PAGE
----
General Question

avaeve's avatar

When a child under the age of 18 works, does the money legally belong to the child or the parents?

Asked by avaeve (402 points ) February 4th, 2013

Since parents are legally obligated to support their children till they turn 18, does that mean any money earned by a child under 18, legally belongs to the parents?

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28 Answers

SamandMax's avatar

I would have thought not. As far as I’m aware, there is no law to stipulate that a child earning money should not be or is not entitled to the money they themselves earn. Don’t you think that would be slavery by proxy?

avaeve's avatar

Yeah, but then by your logic, the parents would be able to charge the child for food, clothing, rent, etc.

SamandMax's avatar

No. Not really. You’re looking far too heavily between the lines of plain English presented before you I’m afraid. At no particular juncture was I aiming at – and nor would I recommend nor suggest – that parents should be able to charge their child/children for rent/food/clothing – at least not until they are of an age of legal responsibility for their own actions.

avaeve's avatar

You mentioned slavery. If the working child isn’t a slave, then the parents don’t have to provide support. Since the parents do have to legally provide support and have legal authoritative power over the child, then it would make sense for them to have legal control over the child’s assets.

You seem to be suggesting that the child is legally a slave to the parents but not when it comes to whatever money the child earns.

Although I appreciate your opinion, I’m looking for resources where I can read the actual laws regarding this.

Fly's avatar

No, it still belongs to the child. For example, a check written in the child’s name cannot be claimed by the parents.

avaeve's avatar

Where are you getting your information from? What resources are you using?

Unbroken's avatar

However a child until the age of 18 and not legally emancipated can’t get a lone or have their own bank account with their parent or gaurdian being joint one that account.

Fly's avatar

@avaeve…General knowledge? Just use common sense, for a moment- you can’t deposit a check to an account other than one in the name of the addressee, nor can you cash a check unless you are the addressee or you have explicit, signed permission from the addressee. So, how would a parent even go about claiming said money for themselves? I’m sorry, I can’t link you to an exact law, and I’m not sure that there is one particular law that specifically addresses this. What are you looking for, exactly?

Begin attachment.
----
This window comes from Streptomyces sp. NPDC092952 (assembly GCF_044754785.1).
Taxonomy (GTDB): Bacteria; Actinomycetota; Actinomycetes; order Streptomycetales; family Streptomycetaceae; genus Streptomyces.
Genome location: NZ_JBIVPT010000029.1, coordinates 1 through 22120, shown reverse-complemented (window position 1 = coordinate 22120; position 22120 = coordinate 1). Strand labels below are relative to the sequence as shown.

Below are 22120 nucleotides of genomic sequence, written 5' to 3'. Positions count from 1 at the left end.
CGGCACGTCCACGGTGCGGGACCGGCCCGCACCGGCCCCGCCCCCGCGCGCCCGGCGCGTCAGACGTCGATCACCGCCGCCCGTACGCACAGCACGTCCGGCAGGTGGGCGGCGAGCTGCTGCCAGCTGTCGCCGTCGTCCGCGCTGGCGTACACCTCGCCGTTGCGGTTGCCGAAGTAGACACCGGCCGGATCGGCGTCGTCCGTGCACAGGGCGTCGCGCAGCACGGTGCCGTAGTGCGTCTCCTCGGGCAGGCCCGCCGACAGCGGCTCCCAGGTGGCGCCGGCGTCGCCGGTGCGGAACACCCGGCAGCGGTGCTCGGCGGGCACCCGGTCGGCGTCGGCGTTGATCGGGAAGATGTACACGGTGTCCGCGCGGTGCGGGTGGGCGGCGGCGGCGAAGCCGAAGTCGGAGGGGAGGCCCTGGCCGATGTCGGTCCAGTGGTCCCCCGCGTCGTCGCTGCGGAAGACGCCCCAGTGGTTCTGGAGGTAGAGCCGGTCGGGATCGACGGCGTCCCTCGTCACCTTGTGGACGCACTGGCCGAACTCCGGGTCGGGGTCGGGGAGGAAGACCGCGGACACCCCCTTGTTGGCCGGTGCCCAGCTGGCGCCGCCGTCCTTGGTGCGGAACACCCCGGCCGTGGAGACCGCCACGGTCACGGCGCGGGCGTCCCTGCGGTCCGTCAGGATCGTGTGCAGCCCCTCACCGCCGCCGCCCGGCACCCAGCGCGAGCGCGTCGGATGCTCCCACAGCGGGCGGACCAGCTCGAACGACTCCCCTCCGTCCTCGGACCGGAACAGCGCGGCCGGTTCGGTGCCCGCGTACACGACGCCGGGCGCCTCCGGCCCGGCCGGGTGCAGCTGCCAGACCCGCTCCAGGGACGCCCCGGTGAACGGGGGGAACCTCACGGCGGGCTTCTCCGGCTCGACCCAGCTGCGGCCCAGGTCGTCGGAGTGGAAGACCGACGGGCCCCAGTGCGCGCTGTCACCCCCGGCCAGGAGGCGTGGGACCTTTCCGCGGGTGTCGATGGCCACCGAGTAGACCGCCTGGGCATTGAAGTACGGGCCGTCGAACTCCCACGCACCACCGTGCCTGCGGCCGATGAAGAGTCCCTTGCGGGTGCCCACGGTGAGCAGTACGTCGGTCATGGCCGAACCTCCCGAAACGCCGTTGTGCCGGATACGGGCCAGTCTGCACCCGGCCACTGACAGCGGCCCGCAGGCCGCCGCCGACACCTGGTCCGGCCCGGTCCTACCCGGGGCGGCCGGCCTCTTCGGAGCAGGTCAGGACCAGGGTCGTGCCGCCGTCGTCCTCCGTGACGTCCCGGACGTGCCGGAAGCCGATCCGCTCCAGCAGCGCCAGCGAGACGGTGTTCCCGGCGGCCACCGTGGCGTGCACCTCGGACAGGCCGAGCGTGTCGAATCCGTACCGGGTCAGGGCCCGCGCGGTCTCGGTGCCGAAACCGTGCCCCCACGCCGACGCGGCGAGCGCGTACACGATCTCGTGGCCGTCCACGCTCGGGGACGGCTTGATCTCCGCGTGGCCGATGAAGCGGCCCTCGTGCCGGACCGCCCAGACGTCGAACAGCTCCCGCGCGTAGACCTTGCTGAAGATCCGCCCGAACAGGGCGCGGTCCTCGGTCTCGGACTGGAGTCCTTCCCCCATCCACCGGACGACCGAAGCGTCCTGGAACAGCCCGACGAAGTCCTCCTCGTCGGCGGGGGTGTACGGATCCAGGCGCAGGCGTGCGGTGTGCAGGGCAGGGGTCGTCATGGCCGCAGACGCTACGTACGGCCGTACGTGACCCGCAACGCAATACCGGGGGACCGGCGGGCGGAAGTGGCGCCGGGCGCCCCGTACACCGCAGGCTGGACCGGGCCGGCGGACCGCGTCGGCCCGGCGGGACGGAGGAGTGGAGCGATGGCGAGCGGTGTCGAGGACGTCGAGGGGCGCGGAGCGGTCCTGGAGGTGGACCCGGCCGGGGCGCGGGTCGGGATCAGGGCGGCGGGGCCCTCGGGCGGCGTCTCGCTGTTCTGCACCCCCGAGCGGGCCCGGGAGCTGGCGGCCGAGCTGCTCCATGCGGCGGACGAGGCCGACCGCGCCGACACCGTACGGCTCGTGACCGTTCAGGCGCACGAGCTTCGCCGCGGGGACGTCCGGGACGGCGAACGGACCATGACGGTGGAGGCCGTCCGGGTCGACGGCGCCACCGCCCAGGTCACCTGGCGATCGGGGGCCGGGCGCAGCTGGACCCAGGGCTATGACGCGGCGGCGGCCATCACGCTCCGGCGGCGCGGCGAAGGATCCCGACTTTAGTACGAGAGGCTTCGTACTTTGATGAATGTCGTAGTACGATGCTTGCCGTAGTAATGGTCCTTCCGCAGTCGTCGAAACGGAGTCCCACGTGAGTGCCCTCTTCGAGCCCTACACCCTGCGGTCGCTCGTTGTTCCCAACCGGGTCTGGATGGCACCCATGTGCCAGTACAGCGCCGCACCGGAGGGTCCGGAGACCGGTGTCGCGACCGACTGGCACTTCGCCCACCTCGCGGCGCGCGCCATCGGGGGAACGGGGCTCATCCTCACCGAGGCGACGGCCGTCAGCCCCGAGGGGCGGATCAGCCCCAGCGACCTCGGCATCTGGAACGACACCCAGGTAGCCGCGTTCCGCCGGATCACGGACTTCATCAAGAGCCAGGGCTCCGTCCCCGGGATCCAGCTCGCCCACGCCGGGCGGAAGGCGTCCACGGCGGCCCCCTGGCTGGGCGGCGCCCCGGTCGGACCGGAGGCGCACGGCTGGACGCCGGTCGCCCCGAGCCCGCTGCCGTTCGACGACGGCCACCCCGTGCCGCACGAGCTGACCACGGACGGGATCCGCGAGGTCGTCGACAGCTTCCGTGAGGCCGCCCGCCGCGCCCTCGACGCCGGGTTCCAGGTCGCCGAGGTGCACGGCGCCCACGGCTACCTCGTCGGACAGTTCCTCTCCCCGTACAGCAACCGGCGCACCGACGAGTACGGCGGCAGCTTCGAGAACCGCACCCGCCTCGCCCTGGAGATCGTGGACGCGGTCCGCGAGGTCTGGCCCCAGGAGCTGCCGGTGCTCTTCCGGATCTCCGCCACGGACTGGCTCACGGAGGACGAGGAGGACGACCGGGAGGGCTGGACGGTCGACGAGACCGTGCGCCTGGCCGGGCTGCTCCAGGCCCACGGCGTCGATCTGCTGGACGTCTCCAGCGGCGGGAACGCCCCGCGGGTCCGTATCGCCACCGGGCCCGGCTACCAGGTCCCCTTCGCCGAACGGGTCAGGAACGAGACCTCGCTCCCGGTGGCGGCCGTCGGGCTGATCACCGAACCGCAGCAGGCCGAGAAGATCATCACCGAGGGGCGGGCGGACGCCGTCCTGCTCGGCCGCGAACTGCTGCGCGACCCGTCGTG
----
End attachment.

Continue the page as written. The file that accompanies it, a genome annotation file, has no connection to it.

avaeve's avatar

I’m looking to read the official federal and state laws regarding the powers and limitations parents have over their children monetary earnings.

SamandMax's avatar

That’s a lot of legal legwork. Especially when the law differs from State to State.

avaeve's avatar

@Fly

Okay, I ended up finding the answer on my own.

§ 703. Services and earnings of minor child.

The father and mother of a minor child are equally entitled to its services and earnings, and if 1 of the parents is dead or has abandoned the child or has been deprived of its custody by court decree the other parent shall be entitled to such services and earnings.

35 Del. Laws, c. 191, § 2; Code 1935, § 3577; 13 Del. C. 1953, § 703.; link

As @rosehips said, despite the check being written to the child’s name, the child will be cashing the check to a bank account that is controlled by the parents and as the law says, they’re entitled to the child’s earnings.

Thank you all for your help.

Fly's avatar

@avaeve I stand corrected, glad you found what you were looking for. I’m on my phone at the moment, otherwise I would have looked into it further- my apologies for not being much help. I’m honestly quite surprised that’s the case, I don’t think I’ve heard of a parent claiming their child’s money in such a manner. @rosehips does have a good point about the accounts, but at least in my case, my dad was never even given the information he would need to access my accounts, though his name is officially also on the accounts. I have to say, though, that I think I would call a parent actually claiming their child’s money into question.

Unbroken's avatar

I apologize for my gross misspellings, I am also on my phone and was paying less attention then I should.

zenvelo's avatar